China’s richest entrepreneur is facing an antitrust action initiated by the Xi government in an effort to take control of the entire tech- industry. Jack is unlikely to be the jack of China’s e-commerce again.
A great success. now aged 56, China’s richest man, Jack Ma, also called Daddy Ma, is now termed “evil capitalist”. The Chinese Fintech giant initially stormed people’s minds. But now. it is said people love to hate him. He disappeared never to appear as Jack Ma. The English teacher turned entrepreneur, is facing the wrath of China’s communist government, while the party members continue to stay friends with him? Isn’t the antitrust action against him going to be an eye-wash? Or is it merely a ploy played by the government to supersede Alibaba?
A day before Christmas. Chinese regulators announced an anti-monopoly investigation into e-commerce giant Alibaba Group, founded by China’s legendary entrepreneur, Jack Ma. This was said to be the ruling Communist Party’s efforts to control fast-growing tech industries. In China, the government also has promoted e-commerce and other online industries. It has become a competitor to private players and worried about the increasing dominance of Alibaba. besides other market leaders.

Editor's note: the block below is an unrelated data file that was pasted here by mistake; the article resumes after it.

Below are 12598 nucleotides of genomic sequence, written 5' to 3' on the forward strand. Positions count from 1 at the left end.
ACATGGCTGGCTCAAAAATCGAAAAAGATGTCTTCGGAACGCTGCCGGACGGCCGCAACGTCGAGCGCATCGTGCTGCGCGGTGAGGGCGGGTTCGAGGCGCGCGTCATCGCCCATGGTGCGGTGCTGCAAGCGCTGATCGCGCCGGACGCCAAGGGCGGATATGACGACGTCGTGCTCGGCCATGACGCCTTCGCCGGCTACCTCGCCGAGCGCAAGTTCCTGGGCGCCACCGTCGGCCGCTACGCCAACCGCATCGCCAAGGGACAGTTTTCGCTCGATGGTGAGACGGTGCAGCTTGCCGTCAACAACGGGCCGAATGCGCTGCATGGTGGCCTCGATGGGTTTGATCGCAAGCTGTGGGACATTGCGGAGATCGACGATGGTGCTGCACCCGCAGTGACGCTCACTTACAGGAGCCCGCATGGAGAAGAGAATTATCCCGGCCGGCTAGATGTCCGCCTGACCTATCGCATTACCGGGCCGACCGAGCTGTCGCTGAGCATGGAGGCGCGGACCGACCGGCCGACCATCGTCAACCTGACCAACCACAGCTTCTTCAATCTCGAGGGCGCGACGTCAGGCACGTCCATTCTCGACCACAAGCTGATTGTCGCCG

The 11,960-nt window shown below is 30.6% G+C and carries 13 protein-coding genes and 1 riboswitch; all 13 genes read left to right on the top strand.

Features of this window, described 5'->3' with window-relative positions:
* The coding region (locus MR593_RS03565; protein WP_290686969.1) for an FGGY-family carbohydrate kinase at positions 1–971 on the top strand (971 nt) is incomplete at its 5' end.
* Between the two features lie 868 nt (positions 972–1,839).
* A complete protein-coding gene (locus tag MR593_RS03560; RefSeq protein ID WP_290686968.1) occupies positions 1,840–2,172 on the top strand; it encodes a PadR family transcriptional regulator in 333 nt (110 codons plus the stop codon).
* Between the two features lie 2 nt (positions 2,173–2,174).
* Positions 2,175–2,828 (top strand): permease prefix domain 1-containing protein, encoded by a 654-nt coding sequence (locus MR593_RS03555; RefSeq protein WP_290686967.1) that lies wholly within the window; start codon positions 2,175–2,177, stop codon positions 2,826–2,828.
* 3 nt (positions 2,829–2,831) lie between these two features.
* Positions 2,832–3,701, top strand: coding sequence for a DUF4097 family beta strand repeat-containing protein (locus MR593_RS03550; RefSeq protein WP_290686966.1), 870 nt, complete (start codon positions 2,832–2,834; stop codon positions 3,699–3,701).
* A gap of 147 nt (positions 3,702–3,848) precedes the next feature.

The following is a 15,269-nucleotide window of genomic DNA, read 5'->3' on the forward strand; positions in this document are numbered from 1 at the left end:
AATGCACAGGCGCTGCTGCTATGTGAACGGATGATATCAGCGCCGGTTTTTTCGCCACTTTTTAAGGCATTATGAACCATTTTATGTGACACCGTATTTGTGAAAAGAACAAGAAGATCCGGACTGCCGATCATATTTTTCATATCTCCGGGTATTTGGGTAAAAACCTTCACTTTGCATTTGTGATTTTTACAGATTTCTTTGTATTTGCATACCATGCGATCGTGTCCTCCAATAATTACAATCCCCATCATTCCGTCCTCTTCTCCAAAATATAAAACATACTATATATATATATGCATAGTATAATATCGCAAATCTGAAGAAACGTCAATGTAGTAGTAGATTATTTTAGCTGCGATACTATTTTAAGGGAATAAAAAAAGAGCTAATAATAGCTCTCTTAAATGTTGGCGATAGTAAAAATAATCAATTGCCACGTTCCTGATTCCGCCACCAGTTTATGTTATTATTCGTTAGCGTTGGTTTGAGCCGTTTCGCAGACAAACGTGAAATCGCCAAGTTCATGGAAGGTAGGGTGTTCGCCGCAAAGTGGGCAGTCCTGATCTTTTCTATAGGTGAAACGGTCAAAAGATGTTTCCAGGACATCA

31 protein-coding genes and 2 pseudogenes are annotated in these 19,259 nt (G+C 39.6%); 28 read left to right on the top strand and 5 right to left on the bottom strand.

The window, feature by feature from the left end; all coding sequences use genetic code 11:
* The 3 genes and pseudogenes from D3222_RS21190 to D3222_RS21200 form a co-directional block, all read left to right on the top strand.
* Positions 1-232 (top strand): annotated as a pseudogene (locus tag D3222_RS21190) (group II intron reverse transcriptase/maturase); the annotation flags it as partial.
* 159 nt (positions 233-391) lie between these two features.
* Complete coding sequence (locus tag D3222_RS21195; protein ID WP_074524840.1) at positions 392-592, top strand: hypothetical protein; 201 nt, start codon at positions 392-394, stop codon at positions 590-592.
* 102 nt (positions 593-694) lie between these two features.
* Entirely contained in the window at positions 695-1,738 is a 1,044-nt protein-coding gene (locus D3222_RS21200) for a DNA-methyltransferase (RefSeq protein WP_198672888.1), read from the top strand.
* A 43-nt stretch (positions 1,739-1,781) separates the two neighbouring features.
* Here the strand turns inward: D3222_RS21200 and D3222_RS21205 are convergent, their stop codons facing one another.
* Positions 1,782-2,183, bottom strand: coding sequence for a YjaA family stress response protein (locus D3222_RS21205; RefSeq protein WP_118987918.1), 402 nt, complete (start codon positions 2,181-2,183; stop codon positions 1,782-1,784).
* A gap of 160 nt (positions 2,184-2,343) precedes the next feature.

Jack Ma carries an image of being a benevolent and unconventional billionaire. He is now China’s richest entrepreneur with a net worth of over $59 billion. With the regulator’s order of investigation. the Alibaba Group stocks plunged 14 per cent per. shaving off six months gain. The steady fall in the stock value will lead to an erosion in his net worth. Incidentally, Jack Ma is one of the highly admired businessmen by China’s ruling class. But no one knew what made him run into regulatory troubles. At the same time. the market regulator reportedly said it was looking into Alibaba’s policy of choose-one-of-two. which required business partners to avoid dealing with its competitors.
Jack Ma’s Ant Group $35 billion IPO would have made him fly higher than what Xi wants him.
The action has has been simmering for a while, after the top leadership several times emphasised enforcement of the antitrust law. Finally there’s a solution for the so- called ‘choosing one from : two’ practice, but I hope the problem will be thoroughly treated, instead of only targeting Alibaba.Liu Xiu – Researcher, National Strategy Institute of Tsinghua, Beijing.